Just like Squid (we’ll write more about it in our next Article), Varnish is a HTTP “accelerator” which keeps copies of the pages used by the Web Server. When the same page is requested, Varnish serves its copy instead of requesting it from the Server. This process is called caching and since it removes the need for the Web Server to regenerate that same page all over again, it results in a huge performance boost.

Varnish has the upside of being designed particularly for utilization as an HTTP accelerator (Reverse Proxy). It stores most of its cached data in Memory, making fewer disk files and fewer accesses to the File System than Squid, which is a larger and more multi-purpose Software Solution. By serving often-requested pages to Users from cache as opposed to asking for them from the root Web Server, Varnish reduces both Database accesses by the Server and CPU usage.

Due to this performance gain, it is possible to design Websites to work closely with a web cache and inform Varnish when a page needs to be removed from the cache in order to be regenerated.

Default Behavior

There are a few essential things to know about Varnish and its default behavior:
Varnish will automatically attempt to cache any requests that it handles, subject to special cases:
1) It won’t cache requests which contain cookie headers or headers that require authorization.
2) It won’t cache requests whose backend response indicates shouldn’t be cached.
3) It will just cache GET and HEAD Method requests.
Varnish will cache a request for a default of 120 seconds. Depending on the sort of request, this may need to be adjusted.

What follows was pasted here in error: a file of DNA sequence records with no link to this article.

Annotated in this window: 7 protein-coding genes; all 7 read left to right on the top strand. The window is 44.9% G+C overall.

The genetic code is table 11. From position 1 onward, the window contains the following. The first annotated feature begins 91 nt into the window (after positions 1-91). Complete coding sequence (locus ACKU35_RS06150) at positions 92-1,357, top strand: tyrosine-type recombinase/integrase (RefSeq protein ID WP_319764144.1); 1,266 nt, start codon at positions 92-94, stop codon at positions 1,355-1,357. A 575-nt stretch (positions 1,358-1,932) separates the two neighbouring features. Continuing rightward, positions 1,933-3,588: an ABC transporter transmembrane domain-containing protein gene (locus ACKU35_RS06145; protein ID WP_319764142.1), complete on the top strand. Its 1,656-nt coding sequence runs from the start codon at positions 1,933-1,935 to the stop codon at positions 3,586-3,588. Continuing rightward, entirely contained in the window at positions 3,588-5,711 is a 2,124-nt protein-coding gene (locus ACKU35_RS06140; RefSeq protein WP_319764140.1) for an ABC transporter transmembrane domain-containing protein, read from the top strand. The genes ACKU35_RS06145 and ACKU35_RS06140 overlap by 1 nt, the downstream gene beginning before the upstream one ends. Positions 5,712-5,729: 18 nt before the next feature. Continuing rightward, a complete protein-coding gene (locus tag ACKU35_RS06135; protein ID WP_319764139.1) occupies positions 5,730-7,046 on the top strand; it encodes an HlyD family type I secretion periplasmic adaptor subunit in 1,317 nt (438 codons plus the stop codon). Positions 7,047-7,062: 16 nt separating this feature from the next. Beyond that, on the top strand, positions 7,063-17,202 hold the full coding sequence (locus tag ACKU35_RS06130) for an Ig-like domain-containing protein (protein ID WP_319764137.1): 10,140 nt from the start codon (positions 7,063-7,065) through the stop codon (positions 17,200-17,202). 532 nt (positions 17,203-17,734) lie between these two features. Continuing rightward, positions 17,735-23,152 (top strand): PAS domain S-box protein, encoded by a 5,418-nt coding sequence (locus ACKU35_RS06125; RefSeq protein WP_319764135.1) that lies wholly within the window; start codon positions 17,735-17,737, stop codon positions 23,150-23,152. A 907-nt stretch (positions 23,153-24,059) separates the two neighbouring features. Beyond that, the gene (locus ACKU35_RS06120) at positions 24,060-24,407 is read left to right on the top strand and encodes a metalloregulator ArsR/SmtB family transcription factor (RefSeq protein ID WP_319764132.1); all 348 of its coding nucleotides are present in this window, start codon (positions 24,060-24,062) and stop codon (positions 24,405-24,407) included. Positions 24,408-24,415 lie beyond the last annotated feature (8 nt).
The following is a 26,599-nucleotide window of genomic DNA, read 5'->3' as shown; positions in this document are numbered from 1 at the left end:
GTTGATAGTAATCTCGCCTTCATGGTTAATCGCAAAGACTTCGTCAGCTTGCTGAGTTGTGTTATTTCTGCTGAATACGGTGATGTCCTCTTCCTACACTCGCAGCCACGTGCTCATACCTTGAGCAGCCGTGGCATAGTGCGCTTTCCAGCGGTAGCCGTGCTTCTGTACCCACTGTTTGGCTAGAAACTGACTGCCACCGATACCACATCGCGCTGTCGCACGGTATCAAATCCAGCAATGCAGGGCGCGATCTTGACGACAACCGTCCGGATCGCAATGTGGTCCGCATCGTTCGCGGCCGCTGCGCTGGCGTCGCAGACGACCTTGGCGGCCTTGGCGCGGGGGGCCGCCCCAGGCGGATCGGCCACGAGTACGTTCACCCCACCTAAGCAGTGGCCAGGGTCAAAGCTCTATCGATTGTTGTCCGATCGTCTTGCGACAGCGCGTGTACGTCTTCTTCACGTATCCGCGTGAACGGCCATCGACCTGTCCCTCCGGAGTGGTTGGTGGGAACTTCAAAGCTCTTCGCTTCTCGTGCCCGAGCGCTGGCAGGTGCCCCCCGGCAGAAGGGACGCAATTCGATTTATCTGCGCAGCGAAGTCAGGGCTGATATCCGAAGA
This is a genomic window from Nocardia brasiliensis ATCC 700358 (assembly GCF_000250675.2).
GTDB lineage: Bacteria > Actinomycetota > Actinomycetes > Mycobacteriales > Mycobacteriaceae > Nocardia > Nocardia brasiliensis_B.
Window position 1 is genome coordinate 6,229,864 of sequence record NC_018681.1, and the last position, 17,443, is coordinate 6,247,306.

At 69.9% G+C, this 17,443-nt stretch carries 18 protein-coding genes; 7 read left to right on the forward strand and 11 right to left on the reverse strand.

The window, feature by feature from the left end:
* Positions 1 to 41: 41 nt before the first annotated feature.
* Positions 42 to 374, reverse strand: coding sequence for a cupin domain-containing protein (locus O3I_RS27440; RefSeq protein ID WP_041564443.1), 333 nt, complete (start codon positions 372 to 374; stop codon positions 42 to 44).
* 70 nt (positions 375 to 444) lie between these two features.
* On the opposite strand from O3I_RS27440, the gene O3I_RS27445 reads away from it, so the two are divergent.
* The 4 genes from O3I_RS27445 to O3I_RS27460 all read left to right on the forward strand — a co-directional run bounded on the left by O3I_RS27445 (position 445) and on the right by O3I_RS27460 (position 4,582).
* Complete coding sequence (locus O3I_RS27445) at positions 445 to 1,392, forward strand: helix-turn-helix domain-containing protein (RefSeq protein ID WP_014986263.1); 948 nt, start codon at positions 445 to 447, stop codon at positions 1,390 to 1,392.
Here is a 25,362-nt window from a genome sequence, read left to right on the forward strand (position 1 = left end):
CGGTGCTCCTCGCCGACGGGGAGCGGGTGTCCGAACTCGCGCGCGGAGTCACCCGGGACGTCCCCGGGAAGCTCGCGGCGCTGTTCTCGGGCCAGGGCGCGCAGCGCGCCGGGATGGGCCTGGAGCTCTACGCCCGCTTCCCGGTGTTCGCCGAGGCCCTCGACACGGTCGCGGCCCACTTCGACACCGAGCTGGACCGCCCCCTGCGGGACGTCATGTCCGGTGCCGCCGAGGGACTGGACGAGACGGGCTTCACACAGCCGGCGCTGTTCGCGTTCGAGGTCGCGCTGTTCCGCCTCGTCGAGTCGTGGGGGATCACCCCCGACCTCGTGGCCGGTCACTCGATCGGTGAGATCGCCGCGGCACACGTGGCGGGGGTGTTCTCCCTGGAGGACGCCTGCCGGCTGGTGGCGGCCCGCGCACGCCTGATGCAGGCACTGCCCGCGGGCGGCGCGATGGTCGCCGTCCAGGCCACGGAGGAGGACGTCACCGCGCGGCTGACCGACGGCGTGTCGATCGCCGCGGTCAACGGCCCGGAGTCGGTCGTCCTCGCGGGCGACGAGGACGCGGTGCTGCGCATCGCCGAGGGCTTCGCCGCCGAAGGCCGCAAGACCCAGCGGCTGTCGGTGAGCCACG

It will give any Expires/Cache-Control/Last-Modified headers that it gets from the backend, unless particularly overwritten.

Subroutines

It is likewise important to know that requests handled by Varnish are processed by a variety of subroutines:
vcl_recv: This subroutine is called at the beginning of a request. It chooses whether or not to serve a request, whether or not to alter a request, and which backend to use, if possible.
vcl_hash: Called to create a hash of request data to recognize the related object in cache.
vcl_pass: Called if pass mode is started. In pass mode, the present request is passed to the backend, and the response is also returned without being cached.
vcl_hit: Called if the object for the request is in the cache.
vcl_miss: Called if the object for the request isn’t in the cache.
vcl_fetch: Called after a resource has been retrieved from the backend. It decides whether or not to cache the backend response as an object, how to do it, and whether or not to change the object before caching.
vcl_deliver: Called before a cached object is conveyed to a client.